Prediction of preterm delivery in twin pregnancy : a prospective, observational study of cervical length and fetal fibronectin testing

Gibson, J. L. and Macara, L. M. and Owen, P. and Young, D. and Macauley, J. and Mackenzie, F. (2004) Prediction of preterm delivery in twin pregnancy : a prospective, observational study of cervical length and fetal fibronectin testing. Ultrasound in Obstetrics and Gynecology, 23 (6). pp. 561-566. ISSN 1469-0705

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Abstract

Objective: To evaluate prospectively cervical length measurements and fetal fibronectin detection as predictors of spontaneous preterm delivery in an unselected population of twin pregnancies. Methods: Transvaginal ultrasound assessments of cervical length were performed serially at 18, 24, 28 and 32 weeks' gestation. Receiver-operating characteristic curves were generated at each time point to determine the optimal cut-off for cervical length and rate of change in cervical length in the prediction of preterm delivery (< 35 weeks). A bedside assay for the detection of fetal fibronectin in the maternal vaginal secretions was performed prior to cervical length measurements from 24 weeks. Likelihood ratios (LRs) were used to assess the performance of each test. Results: The spontaneous preterm delivery rate was 16.5% in 91 studied twin pregnancies. A cervical length ≤25 mm at 18 weeks (LR+ 9.7, sensitivity 14.3%) and ≤22 mm at 24 weeks (LR+ 9.6, sensitivity 28.6%) were the best predictors of preterm delivery. A shortening of cervical length ≥ 2.5 mm per week between 18 and 28 weeks' gestation also predicted preterm delivery (LR+ 10.8, sensitivity 16.7%). There was no relationship between the detection of fetal fibronectin and preterm delivery. Conclusions: This study confirms the value of transvaginal ultrasound assessment of cervical length as a predictor of preterm delivery in twin pregnancies. However, the poor sensitivity of this test makes it unsuitable as a single predictor of preterm delivery. Fetal fibronectin testing does not identify twin pregnancies destined to deliver prematurely.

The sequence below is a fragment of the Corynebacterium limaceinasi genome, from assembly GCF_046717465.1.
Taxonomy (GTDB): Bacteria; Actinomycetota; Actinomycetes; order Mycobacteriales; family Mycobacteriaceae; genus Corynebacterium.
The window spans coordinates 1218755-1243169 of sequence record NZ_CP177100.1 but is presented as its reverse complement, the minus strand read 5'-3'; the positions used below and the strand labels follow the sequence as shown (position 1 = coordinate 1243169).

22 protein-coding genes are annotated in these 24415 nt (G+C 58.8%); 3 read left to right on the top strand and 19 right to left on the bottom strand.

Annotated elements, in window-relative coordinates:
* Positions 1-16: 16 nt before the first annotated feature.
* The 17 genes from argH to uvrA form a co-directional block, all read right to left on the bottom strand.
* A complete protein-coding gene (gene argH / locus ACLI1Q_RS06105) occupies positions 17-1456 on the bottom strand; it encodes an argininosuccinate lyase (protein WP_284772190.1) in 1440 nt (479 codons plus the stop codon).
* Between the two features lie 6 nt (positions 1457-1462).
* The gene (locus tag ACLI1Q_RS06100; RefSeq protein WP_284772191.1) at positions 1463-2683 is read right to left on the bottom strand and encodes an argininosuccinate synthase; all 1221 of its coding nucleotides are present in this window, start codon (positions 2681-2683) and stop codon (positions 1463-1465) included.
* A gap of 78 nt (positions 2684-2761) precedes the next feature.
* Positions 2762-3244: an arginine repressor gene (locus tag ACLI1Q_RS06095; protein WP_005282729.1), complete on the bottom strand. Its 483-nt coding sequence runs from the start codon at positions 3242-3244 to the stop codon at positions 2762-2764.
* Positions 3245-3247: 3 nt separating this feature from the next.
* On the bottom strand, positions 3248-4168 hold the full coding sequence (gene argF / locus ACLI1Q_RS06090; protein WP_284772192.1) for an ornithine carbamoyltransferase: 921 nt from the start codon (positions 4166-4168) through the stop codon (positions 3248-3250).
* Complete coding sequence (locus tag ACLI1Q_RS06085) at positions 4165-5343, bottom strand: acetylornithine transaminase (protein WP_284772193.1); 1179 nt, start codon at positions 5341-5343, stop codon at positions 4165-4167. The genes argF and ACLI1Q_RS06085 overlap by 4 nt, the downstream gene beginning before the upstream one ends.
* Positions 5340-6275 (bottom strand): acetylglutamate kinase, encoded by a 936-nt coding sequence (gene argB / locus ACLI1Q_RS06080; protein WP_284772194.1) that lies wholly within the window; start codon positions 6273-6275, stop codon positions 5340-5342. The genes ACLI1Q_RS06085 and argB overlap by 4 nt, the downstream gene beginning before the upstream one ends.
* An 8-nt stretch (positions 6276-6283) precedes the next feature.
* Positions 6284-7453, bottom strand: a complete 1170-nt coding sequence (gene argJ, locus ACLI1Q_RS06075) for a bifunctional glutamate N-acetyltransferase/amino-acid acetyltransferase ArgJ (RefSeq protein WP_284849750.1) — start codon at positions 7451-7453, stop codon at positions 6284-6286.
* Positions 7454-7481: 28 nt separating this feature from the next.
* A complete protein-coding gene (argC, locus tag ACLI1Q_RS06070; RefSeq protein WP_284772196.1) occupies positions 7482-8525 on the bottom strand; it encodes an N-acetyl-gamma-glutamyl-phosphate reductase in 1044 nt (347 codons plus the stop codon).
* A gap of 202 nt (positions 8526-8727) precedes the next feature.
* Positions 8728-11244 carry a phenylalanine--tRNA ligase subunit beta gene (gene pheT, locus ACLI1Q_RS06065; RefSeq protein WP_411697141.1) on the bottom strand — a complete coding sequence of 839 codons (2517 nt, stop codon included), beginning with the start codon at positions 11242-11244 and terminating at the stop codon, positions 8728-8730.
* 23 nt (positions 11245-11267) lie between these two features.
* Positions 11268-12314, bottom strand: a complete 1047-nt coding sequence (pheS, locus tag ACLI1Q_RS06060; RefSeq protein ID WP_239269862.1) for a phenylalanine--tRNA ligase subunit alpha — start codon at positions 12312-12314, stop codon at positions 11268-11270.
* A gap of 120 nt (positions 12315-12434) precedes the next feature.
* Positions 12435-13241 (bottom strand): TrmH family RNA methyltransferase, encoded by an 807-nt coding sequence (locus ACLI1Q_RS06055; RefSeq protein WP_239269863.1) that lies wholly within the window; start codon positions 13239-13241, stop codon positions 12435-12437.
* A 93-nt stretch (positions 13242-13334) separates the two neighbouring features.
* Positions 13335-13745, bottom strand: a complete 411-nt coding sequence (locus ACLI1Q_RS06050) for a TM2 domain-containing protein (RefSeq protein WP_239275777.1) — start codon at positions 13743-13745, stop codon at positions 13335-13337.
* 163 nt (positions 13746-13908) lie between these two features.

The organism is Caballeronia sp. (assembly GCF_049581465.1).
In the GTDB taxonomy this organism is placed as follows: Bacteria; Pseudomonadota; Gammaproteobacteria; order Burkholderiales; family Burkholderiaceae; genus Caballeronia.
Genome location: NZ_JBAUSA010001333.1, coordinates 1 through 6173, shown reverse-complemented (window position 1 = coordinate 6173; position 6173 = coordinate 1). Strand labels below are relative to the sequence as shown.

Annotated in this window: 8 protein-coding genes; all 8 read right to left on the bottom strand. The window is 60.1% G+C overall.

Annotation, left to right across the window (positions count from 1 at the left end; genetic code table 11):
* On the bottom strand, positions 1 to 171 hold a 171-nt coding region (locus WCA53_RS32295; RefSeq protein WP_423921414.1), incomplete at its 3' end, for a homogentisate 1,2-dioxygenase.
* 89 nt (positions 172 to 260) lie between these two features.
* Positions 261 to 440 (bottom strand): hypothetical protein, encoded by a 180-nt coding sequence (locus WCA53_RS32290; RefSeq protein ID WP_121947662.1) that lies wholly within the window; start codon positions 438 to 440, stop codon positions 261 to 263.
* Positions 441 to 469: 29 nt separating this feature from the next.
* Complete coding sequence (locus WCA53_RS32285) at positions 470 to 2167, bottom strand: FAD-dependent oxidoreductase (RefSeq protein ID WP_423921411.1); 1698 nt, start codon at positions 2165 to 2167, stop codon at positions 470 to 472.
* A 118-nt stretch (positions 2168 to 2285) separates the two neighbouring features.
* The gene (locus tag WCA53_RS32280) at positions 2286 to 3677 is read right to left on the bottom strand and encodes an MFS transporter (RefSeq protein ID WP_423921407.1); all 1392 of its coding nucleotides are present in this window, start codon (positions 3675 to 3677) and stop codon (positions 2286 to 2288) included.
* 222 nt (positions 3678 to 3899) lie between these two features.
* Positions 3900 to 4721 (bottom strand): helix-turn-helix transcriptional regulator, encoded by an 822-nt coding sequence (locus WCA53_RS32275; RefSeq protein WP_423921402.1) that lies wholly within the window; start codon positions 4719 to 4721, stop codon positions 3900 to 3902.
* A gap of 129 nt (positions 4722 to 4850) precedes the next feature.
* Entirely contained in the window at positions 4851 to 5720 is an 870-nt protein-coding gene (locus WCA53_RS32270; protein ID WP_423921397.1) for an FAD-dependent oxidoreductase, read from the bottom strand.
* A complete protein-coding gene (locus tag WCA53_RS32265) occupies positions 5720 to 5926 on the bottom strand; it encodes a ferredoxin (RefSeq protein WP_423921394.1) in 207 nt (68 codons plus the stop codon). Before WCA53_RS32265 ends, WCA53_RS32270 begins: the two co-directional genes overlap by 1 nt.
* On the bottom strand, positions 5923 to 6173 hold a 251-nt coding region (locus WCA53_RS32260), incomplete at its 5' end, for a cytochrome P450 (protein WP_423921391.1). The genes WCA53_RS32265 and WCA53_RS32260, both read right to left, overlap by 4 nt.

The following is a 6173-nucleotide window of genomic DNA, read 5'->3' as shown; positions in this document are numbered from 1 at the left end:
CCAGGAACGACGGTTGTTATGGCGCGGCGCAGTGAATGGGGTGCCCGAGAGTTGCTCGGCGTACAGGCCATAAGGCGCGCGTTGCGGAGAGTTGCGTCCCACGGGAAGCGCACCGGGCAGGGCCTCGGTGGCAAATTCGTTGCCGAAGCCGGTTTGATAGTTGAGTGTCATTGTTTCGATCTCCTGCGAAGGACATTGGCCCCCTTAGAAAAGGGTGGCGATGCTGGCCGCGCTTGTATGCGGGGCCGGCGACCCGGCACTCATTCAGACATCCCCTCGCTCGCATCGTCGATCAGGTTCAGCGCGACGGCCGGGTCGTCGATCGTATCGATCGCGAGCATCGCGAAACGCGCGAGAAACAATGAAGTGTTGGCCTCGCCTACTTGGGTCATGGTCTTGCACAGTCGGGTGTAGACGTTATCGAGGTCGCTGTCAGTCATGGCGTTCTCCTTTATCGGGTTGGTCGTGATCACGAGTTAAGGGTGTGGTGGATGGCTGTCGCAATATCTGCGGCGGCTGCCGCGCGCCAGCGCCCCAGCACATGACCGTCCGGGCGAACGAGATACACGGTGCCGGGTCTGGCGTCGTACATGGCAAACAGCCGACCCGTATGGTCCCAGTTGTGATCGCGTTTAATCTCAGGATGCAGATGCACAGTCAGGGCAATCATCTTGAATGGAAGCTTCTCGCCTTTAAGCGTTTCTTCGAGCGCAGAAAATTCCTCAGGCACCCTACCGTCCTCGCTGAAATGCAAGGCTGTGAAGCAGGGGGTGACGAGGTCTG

ORCID iDs

Gibson, J. L., Macara, L. M., Owen, P., Young, D. ORCID logoORCID: https://orcid.org/0000-0002-3652-0513, Macauley, J. and Mackenzie, F.;